Steve Zakuani, 5 – Zakuani is going to get a lot of credit for the Timbers second half resurgence, but that’s a confusion of correlation and causation.  Zakuani was fine, but the Timbers’ improvement was more about his attackmates shifting to positions in which they were more effective.

Frederic Piquionne, 3 – Came in to be a target.  Frittered his precious minutes on the wing.

Preseason Prediction: Timbers 1, Fire 1.  Nagbe, Magee (penalty).
Actual Result: Timbers 1, Fire 1.  Fernandez, Larentowicz (penalty).

Onward, Rose City!

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The Actually Pay Attention Blog http://timbersarmy.org/the-actually-pay-attention-blog http://timbersarmy.org/the-actually-pay-attention-blog#comments Sat, 15 Mar 2014 19:00:31 +0000 http://timbersarmy.org/?p=14329 Continue reading »]]> I’m going to try to do this at least once a week during the season. It’s going to be full of stuff you should probably pay attention to as a fan of the mighty Portland Timbers. No I am not going to flaunt endorsements of keeper of the week, which is one of the biggest jokes on MLSSoccer.com. As we all know the winner of that is going to be us, Seattle, or whatever other team is able to activate (drink!) their fan base. Mostly Seattle but we’re definitely in that hated world over at MLS HQ by everyone employed there that looks at the comments sections (real talk hurts doesn’t it?). I’ll try to repeatedly drag this on every weekend with snippets of stuff you should look at..

Anyway. Here’s your weekly.

Ummm 5mtko podcast. Why are you not subscribed and why are you not listening by now? It’s possibly the best podcast out there by anyone following the Timbers. Nevets and Roberto give you humor and have been kicking around the north end since pickle buckets were the preferred percussion method. Rumor has it they also still have Roger Lavesque’s phone number from when he stayed at the Double Tree written down on a napkin.

On another side Toronto FC is going to be fun to watch this season. It will either be a fabulous success or a GIGANTIC train wreck. Considering Toronto’s last 7 years I’m not so sure which side I’m going to lean to considering the historical ineptitude. Honestly I do feel for their supporters. Poor bastards!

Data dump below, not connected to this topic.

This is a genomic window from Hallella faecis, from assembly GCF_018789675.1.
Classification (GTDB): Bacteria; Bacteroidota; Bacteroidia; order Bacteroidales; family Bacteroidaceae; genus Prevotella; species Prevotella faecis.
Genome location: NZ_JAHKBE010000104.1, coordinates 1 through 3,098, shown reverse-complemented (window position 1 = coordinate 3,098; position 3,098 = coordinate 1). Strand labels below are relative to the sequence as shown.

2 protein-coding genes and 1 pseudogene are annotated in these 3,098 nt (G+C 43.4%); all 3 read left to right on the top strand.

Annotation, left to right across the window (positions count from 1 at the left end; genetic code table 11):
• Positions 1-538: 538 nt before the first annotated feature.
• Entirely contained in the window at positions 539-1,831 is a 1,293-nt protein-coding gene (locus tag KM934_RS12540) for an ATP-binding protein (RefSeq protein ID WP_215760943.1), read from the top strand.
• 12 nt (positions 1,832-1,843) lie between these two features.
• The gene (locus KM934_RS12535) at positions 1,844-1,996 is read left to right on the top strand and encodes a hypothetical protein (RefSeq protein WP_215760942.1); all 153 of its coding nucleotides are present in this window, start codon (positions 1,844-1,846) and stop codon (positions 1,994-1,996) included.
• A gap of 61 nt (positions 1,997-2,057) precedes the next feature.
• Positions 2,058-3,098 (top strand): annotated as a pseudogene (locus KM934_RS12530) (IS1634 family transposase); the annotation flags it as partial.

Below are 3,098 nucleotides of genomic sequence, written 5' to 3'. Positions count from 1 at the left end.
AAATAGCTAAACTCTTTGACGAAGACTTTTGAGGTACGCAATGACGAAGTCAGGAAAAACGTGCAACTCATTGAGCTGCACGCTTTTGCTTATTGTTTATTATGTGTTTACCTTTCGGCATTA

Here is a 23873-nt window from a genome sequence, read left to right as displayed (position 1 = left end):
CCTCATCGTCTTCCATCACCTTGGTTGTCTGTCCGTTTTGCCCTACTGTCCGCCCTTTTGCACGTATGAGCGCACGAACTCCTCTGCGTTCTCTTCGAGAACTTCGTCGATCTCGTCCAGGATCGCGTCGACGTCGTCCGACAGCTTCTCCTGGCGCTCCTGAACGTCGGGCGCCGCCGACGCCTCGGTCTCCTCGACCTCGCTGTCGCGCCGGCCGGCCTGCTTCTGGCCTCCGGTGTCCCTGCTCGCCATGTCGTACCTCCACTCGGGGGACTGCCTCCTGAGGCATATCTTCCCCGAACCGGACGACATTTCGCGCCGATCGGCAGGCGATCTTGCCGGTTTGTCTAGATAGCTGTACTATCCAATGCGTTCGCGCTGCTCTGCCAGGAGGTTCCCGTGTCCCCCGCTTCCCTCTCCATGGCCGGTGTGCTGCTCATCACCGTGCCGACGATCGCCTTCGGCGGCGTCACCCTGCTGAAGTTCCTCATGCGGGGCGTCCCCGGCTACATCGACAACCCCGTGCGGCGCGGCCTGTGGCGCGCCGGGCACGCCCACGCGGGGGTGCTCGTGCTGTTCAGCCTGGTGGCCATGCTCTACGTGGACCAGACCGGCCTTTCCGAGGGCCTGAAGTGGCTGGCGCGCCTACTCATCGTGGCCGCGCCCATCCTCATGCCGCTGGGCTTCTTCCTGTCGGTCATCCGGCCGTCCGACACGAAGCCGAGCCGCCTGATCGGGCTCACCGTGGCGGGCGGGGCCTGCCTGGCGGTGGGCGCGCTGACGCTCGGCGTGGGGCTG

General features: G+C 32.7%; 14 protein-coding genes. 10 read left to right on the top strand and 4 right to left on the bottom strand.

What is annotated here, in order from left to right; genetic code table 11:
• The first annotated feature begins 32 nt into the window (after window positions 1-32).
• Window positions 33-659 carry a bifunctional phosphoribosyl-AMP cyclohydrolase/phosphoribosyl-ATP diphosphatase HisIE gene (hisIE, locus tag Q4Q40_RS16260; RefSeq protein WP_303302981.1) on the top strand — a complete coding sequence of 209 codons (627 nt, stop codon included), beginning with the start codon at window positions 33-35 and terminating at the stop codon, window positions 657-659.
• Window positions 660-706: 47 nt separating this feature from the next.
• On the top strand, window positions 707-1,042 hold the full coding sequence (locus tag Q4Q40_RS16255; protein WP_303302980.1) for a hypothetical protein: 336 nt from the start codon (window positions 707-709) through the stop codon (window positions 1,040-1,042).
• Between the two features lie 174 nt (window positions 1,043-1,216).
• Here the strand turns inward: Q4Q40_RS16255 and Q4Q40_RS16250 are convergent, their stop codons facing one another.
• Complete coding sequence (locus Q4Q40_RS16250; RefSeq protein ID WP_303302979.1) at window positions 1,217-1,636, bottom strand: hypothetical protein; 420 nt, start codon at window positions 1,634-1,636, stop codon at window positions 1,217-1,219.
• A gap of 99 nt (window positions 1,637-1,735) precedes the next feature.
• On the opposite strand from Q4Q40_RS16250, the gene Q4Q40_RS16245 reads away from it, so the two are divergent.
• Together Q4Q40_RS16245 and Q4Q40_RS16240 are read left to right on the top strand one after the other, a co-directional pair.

Our captain signed a new contract that will keep him here long term. Are you excited or are you excited? I am always a fan of the good players that can piss everyone off because they’re just good. As an example I hate the Seahawks yet love Richard Sherman. Will Johnson is just my kind of guy. Everyone hates him but us. That isn’t a bad thing.

There is absolutely no place for discrimination of any kind. Thankfully MLS agrees. I am glad MLS is at the forefront of this. They will be on the right side of history.

Obviously he was a fan favorite. I also liked running into him at my local grocery store. David Horst seems to be off to a good start in Houston. Good for him!

Kip Kesgard gives an always in depth preview of the match against Chicago.

As always Rifer’s match reports are better than you’ll find in most of the local papers. If you aren’t tuned into him start now.

The more you know about our players the better. Here’s a nice little bit on Gaston Fernandez (La Gata).

Life happens. We celebrate the life of Conner Firstman (Kim Sung Ho). A dedicated fan and friend to many. May you rest in peace!

As always be well!

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Help Make the 107ist Lending Library, Booked!, a reality http://timbersarmy.org/help-make-the-107ist-lending-library-booked-a-reality http://timbersarmy.org/help-make-the-107ist-lending-library-booked-a-reality#comments Wed, 12 Mar 2014 17:58:19 +0000 http://timbersarmy.org/?p=14311 Continue reading »]]> Hey Timbers Army supporters! The official soccer library of the TA, Booked!, is collecting footballing books and other media (mags, vids, dvds,…) at the fanladen before the match this Sunday (3/16) and before the 4/3 match vs the fishing village to the north.

Lending for 107ist members will begin 4/12 before the Chivas USA match! We will also have a monthly Booked! Night! once a month at the fanladen (date TBA) for lending and other literary events.

So bring your media to the fanladen (1633 SW Alder) on Sunday and help make the Booked! library awesome!

To check out our list of current titles, see the Booked 107 Library Thing webpage: https://www.librarything.com/catalog/Booked107

You can also follow them on twitter at @Booked107

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Match Report: Same Problems, Improbable Savior http://timbersarmy.org/match-report-same-problems-improbable-savior http://timbersarmy.org/match-report-same-problems-improbable-savior#comments Tue, 11 Mar 2014 05:34:41 +0000 http://timbersarmy.org/?p=14306 Continue reading »]]> Sometimes preseason performance is indicative of early regular season performance.  Just as the Timbers dominated the ball, controlled much of the game, and came away disappointed against San Jose and Vancouver, Portland failed to earn a result despite an on-paper advantage and dominating possession against the Philadelphia Union.